Scientific Name/Common Name: Curcuma longa / Turmeric
Part(s) Used: Root/rhizome
Constituents/Active Ingredients: up to 4% curcumin; volatile oil containing sesquiterpenes such as bisabolene, zingiberene, and curcumene; 79-83% carbohydrates; 12-30% protein; 1.8-15% fats; approximately 13.3% water.
Overview: Turmeric is a popular golden-yellow spice used around the world. The rhizome of the turmeric plant is commonly used in curries and bright yellow prepared mustards. The medicinal uses of turmeric date back many centuries. Turmeric is noted for treating inflammatory conditions such as arthritis and is a safe food-type herb for preventing many different diseases. Turmeric rhizome was used traditionally for healing liver disease, urinary tract problems, and indigestion by early Ayurvedic healers. It was also used in Traditional Chinese Medicine (TCM) for treating inflammation, dysmenorrhea (menstruation disorders), liver disorders, and wounds. The German Commission E approves turmeric for treating dyspepsia and notes that the choleretic (bile stimulating) and anti-inflammatory action of curcumin, turmeric’s main active ingredient, is experimentally well documented. A German randomized controlled clinical trial of a preparation containing turmeric root (together with one other herb) for treating dyspepsia found significantly positive results.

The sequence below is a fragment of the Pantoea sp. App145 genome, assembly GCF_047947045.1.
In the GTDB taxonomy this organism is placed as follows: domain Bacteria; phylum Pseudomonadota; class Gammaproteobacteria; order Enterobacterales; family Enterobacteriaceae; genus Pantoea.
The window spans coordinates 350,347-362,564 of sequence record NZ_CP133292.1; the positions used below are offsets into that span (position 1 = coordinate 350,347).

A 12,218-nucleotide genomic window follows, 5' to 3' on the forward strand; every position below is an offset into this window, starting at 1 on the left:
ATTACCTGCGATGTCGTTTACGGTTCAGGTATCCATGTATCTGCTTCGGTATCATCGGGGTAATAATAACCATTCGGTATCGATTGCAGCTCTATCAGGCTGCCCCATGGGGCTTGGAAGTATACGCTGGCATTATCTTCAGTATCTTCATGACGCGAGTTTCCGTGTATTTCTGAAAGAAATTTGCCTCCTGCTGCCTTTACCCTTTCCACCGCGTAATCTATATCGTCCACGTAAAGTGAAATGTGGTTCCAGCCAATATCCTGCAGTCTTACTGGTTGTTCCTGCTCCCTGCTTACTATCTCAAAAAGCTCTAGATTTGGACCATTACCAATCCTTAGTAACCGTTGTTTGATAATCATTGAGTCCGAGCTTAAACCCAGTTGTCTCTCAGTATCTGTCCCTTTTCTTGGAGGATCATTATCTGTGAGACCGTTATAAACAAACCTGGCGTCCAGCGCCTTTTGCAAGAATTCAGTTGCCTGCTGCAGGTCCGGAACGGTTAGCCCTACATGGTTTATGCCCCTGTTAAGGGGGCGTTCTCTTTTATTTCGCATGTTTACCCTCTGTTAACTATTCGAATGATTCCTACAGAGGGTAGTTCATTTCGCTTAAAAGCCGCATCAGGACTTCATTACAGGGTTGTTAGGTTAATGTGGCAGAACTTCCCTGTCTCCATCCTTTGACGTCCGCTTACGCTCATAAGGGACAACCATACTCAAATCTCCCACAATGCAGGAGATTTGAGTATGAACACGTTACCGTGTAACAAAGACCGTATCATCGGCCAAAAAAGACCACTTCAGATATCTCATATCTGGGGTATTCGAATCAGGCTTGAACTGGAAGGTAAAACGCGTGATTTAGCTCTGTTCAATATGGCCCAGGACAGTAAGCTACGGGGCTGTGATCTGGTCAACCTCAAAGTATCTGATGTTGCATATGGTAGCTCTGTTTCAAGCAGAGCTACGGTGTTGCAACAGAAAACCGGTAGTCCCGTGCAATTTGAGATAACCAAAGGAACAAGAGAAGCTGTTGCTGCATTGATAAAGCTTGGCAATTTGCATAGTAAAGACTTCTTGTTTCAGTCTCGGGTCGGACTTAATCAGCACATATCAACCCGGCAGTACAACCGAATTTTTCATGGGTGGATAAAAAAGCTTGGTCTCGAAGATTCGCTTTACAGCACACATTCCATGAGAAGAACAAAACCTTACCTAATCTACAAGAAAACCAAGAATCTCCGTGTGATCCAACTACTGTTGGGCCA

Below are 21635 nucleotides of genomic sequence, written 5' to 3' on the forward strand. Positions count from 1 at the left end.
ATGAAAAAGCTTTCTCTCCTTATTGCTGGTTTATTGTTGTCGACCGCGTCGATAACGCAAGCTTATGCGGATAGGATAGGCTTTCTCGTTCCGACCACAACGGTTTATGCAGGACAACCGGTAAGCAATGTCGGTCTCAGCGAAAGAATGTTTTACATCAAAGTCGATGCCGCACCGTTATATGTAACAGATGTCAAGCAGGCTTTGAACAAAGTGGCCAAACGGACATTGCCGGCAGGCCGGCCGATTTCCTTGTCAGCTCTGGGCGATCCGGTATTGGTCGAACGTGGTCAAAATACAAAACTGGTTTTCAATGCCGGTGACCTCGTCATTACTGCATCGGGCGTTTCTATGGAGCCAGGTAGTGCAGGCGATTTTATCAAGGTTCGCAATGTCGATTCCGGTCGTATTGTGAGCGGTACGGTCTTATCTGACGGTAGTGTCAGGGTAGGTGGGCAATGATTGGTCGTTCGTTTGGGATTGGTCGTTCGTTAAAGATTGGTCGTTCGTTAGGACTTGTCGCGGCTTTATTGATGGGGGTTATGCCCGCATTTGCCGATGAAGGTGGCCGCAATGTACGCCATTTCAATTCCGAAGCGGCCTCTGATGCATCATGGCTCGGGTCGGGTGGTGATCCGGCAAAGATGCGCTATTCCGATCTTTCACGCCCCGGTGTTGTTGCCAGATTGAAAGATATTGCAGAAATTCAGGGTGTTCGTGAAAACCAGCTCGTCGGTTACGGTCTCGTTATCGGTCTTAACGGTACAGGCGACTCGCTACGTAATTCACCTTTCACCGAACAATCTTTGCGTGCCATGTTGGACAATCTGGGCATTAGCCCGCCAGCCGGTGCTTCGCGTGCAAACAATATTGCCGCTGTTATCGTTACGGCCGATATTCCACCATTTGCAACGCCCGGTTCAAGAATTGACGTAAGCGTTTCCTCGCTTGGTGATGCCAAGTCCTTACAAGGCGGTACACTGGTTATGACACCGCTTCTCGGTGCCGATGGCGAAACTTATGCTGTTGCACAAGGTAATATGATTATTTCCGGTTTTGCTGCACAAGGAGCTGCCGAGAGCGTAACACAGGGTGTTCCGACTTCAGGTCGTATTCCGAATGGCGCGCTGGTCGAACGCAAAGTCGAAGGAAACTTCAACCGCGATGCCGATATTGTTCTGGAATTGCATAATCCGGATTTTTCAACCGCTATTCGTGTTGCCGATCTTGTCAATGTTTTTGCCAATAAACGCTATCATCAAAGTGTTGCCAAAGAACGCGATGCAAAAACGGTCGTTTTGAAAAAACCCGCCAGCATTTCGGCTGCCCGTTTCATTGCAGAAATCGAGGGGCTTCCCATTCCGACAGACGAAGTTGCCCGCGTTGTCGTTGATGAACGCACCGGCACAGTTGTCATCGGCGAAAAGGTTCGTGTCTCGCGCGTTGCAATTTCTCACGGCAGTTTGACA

Traditional Use/Benefits/Body Systems: Used in herbal medicine to relieve flatulent dyspepsia, protects the liver and increases bile production, as an anti-inflammatory to relieve joint pain, and as a source of antioxidants.
Clinical Studies/Scientific Research/References:
Blumenthal M, Goldberg A, Brinkmann J, editors. 2000. Herbal Medicine: Expanded Commission E Monographs. Boston (MA): Integrative Medicine Communications.
Mills S, Bone K. 2000. Principles and Practice of Phytotherapy. Toronto (ON): Churchill Livingstone.
Niederau C, Gopfert E. [The effect of chelidonium- and turmeric root extract on upper abdominal pain due to functional disorders of the biliary system. Results from a placebo-controlled double-blind study]. Med Klin (Munich). 1999 Aug 15; 94(8): 425-30. German.
Disclaimer: This information in our Herbal Encyclopedia is intended only as a general reference for educational purposes. It is not a replacement for medical advice. This content does not provide dosage information, cautions/contraindications, or possible interactions with prescription drugs. Please consult any relevant product labels for detailed information on use and with a medical practitioner for individual health advice.